Vegetable Garden: How to Extend Your Lettuce Harvest

Why does lettuce bolt and how can I extend my lettuce harvest? Learn the answers to these questions and another leafy green to try out in the vegetable garden.

Do you enjoy eating lettuce straight from the vegetable garden?  If I had my way, I’d grow it all year long.  Unfortunately, lettuce is a cool-season crop and eventually ‘bolts’, making it inedible.

Romaine lettuce that has begun to bolt.

Romaine lettuce that has begun to bolt.

What does it mean when lettuce ‘bolts’?  ‘Bolting’ refers to the sudden burst of growth that lettuce undergoes as it suddenly grows taller and begins to flower and later set seed.  This usually happens toward the end of their life or in response to other environmental factors.

Seeds forming on bolted lettuce.

Seeds forming on bolted lettuce.

The first reason that lettuce bolts is in response to warm temperatures over 90 degrees.  Most leafy greens like lettuce are cool-season crops therefore warm temperatures signal the end of their growing season.

Secondly, the increasingly longer days in summer also have a role in leafy greens starting to bolt.  Again, they are a  cool season crop and when temperatures rise and the days begin to lengthen, it signals to them that it’s time to get busy sprouting flowers and seeds before dying.

spinach that has bolted

Spinach beginning to bolt.

Lettuce bolt as they near the end of their life, even when grown during cooler weather.  Warm temperatures and long days can hasten this process, but it will eventually occur without them.

Can you still eat lettuce or other leafy greens after it has bolted?  You won’t want too, because it tastes bitter.

Is there anything you can do to extend your lettuce harvest before it bolts? While all leaf lettuce will eventually bolt, you can select varieties of lettuce that have greater heat tolerance, which provide a few more weeks before lettuce bolts.  Various seed companies have a number of heat tolerant varieties of lettuce available.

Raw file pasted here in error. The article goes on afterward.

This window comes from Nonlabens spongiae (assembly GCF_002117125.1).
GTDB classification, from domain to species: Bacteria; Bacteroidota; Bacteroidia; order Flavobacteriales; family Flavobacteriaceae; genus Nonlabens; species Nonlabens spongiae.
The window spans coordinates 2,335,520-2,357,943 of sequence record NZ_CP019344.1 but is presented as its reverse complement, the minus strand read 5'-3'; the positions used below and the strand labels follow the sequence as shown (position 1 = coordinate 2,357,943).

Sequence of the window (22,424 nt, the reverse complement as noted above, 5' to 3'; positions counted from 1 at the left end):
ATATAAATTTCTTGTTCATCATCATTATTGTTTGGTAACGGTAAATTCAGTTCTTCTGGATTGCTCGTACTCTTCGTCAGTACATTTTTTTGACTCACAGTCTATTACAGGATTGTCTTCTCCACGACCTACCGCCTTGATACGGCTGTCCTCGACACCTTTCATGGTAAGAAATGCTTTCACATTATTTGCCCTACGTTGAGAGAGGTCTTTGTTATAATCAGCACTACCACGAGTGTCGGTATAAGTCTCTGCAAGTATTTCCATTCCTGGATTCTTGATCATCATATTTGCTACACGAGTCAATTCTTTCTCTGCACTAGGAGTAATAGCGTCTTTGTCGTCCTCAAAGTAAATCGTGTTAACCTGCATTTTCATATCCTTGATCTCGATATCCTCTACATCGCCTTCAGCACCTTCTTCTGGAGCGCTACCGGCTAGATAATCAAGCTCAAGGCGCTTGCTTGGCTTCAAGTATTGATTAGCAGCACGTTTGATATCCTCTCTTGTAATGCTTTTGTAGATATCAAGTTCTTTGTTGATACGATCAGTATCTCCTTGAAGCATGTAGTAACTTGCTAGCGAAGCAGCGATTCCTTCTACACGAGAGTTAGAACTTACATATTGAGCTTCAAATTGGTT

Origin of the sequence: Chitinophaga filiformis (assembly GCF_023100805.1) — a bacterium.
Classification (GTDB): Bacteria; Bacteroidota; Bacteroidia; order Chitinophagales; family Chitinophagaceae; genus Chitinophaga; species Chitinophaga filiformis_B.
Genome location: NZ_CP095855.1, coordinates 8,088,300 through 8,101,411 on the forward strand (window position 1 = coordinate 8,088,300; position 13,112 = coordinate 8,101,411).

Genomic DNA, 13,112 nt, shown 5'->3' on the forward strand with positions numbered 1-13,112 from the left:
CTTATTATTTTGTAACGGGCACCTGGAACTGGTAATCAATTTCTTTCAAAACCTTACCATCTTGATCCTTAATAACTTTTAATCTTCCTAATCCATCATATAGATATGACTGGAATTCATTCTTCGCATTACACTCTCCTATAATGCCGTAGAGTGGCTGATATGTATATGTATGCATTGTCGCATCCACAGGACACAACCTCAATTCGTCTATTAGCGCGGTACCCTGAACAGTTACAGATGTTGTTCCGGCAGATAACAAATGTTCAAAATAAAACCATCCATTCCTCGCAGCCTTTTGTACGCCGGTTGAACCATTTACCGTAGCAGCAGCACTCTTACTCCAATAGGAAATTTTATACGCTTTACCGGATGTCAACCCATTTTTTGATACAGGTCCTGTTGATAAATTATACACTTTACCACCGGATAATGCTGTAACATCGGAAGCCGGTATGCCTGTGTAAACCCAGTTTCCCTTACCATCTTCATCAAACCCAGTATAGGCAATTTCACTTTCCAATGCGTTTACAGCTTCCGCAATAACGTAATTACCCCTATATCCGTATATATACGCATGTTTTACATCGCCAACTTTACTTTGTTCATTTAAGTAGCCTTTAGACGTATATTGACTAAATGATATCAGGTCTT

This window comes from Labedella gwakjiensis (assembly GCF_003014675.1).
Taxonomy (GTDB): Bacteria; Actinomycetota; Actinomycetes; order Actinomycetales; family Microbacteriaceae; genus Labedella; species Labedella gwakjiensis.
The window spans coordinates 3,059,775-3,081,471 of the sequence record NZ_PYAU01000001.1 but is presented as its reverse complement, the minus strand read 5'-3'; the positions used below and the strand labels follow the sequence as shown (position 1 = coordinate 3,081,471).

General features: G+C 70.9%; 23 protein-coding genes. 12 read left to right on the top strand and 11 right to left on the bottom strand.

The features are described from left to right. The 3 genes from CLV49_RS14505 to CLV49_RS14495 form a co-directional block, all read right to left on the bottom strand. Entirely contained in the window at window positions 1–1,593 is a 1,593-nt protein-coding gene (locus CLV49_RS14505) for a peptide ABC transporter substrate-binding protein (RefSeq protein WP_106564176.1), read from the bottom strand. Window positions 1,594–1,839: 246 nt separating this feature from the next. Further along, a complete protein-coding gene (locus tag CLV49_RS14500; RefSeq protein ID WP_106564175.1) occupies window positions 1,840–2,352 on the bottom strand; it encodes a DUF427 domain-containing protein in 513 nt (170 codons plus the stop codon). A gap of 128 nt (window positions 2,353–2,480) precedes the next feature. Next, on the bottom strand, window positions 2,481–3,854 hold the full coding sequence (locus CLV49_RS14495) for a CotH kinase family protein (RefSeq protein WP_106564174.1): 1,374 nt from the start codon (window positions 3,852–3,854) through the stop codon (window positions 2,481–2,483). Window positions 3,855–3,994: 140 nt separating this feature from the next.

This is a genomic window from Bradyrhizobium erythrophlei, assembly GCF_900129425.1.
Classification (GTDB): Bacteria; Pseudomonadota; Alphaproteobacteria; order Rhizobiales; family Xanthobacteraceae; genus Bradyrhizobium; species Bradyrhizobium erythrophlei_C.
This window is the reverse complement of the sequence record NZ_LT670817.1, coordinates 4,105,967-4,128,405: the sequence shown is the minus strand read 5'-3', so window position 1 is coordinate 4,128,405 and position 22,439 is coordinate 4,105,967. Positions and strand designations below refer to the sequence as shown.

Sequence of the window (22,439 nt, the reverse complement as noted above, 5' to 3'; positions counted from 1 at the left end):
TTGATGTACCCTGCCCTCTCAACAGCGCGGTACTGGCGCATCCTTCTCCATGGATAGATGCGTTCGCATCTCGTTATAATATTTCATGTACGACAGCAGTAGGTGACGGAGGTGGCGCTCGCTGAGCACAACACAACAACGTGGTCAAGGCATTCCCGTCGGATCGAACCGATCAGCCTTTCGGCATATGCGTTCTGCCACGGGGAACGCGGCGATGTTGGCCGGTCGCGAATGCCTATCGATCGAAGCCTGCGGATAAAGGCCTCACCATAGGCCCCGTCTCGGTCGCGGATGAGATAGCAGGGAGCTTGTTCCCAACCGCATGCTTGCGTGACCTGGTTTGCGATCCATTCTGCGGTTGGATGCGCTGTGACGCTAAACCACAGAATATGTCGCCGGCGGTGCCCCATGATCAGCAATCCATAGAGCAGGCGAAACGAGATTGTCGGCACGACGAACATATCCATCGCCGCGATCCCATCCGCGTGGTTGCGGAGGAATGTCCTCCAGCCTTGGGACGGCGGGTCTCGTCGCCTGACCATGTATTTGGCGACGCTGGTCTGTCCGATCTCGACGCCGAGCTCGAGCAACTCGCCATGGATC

Romaine lettuce going to seed.

Romaine lettuce going to seed.

Another way to extend your lettuce harvest is to plant successive crops.  In addition you can plant a crop of lettuce at the earliest point that the vegetable gardening calendar says you can for your area and then plant additional crops at 3 week intervals until you reach the end of the growing season for lettuce.

What should I do once my lettuce has bolted?  Resist the temptation to pull it out right away.  Allow it to flower, which attracts pollinators to your garden.  Then allow it to form seeds, which you can harvest and plant the next growing season. Note: seeds from heirloom varieties of lettuce will produce the exact same type of lettuce, but hybrid varieties won’t – they will be slightly different but you can still grow lettuce from them.

Once your lettuce has finished flowering and you’ve had the chance to collect the seed, then pull it out and throw it into the compost pile or let your chickens eat it – they love lettuce!

Malabar spinach

Malabar spinach

I love eating leaf lettuce from my vegetable garden and lament the fact that it won’t grow all year, which is why I am very excited about this new type of leafy green that can grow through the heat of summer.  Malabar spinach, while not a spinach,  it can be used in many of the same ways.  It tastes great in soups and casseroles.  Some people add it to salads where it adds an earthy flavor.

Easily grown from seed, Malabar spinach needs a small trellis to grow up on for best results.  It self seeds in many cases, coming back up the following year once temperatures warm up.  Many seed companies now offer Malabar spinach seeds.

With careful planning, you can extend your lettuce harvest by planting heat tolerant varieties, planting successive crops and once it bolts – add Malabar spinach for a long season of delicious greens straight from your vegetable garden.

  1. Judy says

    Thanks for the great information. I now have a better understanding of why my lettuce crop did what it did and how to work better with it next year.

  2. Lisa says

    I planted leaf lettuce the middle of May and it’s just now starting to bolt. We have had the best summer here in the Pacific Northwest, so I’m not sure why this has been growing so long. But it’s been great!

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